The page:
Brussels: European Commission could intervene if clearing pushes buy-side out of swaps market
The European Commission has said it could intervene to ease CCP collateral requirements for buy-side firms trading swaps to prevent them being priced out of the market.
Regulators could intervene if clearing costs become too much for some buy-side firms
“Necessary action will be taken if competition issues do arise and firms are priced out of the market because of clearing, and regulators will intervene to take steps against this. We will not exempt these impacted firms from clearing altogether because that would a risky way out but one possibility for the market could be a differentiation in the clearing collateral that they post,” said Patrick Pearson, head of financial markets infrastructure at the European Commission, speaking in Brussels.
Pearson said he would be monitoring the situation closely with the Directorate General for Competition at the European Commission.
Expanding the scope of eligible collateral would ease pressure on the buy-side. Many buy-side firms do not have the high-grade collateral demanded by CCPs at hand, and are likely to be forced to go to their prime brokers for collateral transformation upgrades. A collateral transformation upgrade is when previously ineligible collateral is turned into eligible collateral – this again is not cheap.
“The European Central Bank (ECB) has said that certain loans to some corporates could be used as eligible collateral for the banking regulation's liquidity ratio. Does it not make sense for CCPs to refuse to accept such assets as collateral?” commented Pearson. Were the criteria for eligible collateral expanded, it would also mitigate the risk of a collateral squeeze. “A collateral squeeze is a big issue because everybody wants collateral. Collateral is a finite resource and this is also something we are carefully monitoring,” he added.
Nevertheless, CCPs were warned that competition on margin would be an unwelcome development. One unnamed CCP was reported to have reduced its margin requirements by 60% in 2011 which Pearson at the time made abundantly clear was unacceptable. He now believes concerns over CCPs competing on margin have been reduced. “While there are still concerns about CCPs competing on margin, we shall have regulatory standards in place on margin by the end of the year which will clearly identify the risk management criteria we expect. It will therefore be less of an issue,” said Pearson.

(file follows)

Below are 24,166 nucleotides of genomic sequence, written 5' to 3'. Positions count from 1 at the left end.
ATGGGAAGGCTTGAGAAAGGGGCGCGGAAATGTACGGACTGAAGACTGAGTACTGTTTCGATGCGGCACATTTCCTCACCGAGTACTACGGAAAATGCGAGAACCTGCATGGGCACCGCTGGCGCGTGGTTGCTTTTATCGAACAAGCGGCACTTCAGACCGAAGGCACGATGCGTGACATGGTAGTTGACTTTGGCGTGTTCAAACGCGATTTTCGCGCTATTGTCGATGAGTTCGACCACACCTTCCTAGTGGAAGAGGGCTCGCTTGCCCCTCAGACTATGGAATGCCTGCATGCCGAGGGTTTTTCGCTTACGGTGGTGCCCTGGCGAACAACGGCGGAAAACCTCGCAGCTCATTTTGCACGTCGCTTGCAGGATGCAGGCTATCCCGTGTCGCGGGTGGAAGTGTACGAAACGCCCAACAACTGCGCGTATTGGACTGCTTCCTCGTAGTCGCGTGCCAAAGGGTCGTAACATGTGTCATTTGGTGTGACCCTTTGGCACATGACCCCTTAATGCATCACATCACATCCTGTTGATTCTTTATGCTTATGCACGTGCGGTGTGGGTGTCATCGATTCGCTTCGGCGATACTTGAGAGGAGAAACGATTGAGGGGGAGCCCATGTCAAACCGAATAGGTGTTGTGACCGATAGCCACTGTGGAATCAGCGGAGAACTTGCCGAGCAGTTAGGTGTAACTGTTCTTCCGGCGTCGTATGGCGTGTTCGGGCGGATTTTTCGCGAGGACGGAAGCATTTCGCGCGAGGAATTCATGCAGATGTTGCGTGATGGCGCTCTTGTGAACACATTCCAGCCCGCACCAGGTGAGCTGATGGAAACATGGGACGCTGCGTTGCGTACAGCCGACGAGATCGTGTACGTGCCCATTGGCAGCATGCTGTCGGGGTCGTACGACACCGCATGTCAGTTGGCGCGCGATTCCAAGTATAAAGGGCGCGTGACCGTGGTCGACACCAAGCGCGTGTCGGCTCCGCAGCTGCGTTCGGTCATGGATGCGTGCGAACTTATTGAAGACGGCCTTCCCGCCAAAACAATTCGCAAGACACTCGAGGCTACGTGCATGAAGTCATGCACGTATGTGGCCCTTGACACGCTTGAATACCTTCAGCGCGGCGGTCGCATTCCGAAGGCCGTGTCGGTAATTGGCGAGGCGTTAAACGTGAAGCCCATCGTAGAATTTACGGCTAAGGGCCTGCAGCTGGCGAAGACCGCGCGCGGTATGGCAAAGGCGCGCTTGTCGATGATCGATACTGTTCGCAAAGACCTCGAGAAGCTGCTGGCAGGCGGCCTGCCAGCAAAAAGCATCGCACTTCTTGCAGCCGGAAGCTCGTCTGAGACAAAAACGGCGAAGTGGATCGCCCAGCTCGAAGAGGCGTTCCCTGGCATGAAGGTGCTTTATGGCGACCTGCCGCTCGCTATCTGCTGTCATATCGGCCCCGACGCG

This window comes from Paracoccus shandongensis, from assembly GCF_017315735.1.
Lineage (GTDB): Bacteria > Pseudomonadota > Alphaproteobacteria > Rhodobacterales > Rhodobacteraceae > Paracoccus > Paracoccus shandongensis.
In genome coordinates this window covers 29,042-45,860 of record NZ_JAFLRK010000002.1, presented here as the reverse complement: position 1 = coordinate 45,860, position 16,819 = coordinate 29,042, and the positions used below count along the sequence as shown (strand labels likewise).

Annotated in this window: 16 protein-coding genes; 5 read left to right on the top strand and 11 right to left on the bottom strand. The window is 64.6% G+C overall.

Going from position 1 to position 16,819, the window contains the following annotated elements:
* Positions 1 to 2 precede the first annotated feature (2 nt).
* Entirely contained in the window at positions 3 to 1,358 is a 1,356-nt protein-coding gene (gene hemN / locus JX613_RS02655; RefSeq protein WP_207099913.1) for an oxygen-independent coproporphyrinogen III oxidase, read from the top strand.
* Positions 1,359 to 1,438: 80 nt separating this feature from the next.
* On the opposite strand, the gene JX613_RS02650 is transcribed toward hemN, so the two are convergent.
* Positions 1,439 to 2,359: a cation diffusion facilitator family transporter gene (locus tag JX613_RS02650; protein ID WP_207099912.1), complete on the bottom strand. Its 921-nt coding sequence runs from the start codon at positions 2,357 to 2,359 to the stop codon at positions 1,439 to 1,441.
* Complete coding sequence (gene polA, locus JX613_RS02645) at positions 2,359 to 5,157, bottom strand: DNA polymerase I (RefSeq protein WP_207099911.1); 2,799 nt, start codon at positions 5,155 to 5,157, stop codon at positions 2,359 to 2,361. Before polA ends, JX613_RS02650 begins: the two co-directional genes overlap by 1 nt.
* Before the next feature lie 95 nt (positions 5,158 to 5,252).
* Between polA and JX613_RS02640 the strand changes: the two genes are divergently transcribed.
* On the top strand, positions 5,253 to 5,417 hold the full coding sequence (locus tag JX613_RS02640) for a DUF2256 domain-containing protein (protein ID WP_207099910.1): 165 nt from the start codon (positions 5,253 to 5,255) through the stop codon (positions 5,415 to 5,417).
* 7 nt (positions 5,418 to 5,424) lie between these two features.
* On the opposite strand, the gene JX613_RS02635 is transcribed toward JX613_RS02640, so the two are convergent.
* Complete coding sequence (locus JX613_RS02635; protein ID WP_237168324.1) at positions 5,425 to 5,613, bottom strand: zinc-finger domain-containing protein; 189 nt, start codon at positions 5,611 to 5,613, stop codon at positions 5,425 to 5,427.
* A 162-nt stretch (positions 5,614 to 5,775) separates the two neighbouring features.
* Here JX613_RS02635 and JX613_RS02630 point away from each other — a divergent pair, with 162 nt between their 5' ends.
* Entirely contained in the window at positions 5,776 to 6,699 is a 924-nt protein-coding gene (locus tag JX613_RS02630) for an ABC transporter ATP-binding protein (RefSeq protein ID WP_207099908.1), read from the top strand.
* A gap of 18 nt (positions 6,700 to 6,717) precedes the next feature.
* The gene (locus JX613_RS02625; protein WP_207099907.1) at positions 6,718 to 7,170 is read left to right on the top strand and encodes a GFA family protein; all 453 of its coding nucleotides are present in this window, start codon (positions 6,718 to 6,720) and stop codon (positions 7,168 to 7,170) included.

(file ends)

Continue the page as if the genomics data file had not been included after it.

Numerous buy-side firms have long complained about the ongoing regulatory uncertainty surrounding swaps clearing. Some have even put off their preparations as deadlines have been repeatedly pushed back. The lack of clarity on the final rules has prompted some buy-side firms to delay finding a clearing broker or negotiate their intricately detailed clearing agreements.
This inaction was rejected as unacceptable by Pearson. “Buy-side firms have had three years to prepare for these rules and they have known for three years these reforms would happen and that they would be implemented from January 1, 2013. That date has never changed. The rules in both the US and EU are 95% complete although some details do remain. There are 100s of pages of readily available documents in the US outlining the rules, and 100s of pages contained in the EU draft rules. ESMA published a technical consultation in the summer so there should be very little uncertainty about this,” he said.
Nevertheless, Pearson acknowledged cross-border issues still needed to be hammered out although added regulators globally - along with politicians - were working to reach a solution.
CCP failure also registers highly among buy-side firms. CCPs are not immune to failure. Clearing houses in Malaysia and France defaulted in the 1970s. Most worryingly of all, the Hong Kong Futures Exchange had to be rescued by the government in 1987. “We have worked hard to mitigate CCP failure. Firstly, CCPs will have CPS IOSCO G10 standards so will be adequately risk managed. If a CCP does run into a stress situation, we are working with the Financial Stability Board on safeguards to give the CCP access to liquidity,” he said.
Were a CCP default imminent, the protections are less clear-cut due to the different rules and CCP structures across multiple jurisdictions. “It depends on the CCP structure and the regulations in the affected market. But were a CCP to require a lender of last resort, either a Central Bank or the market itself could be that lender,” commented Pearson.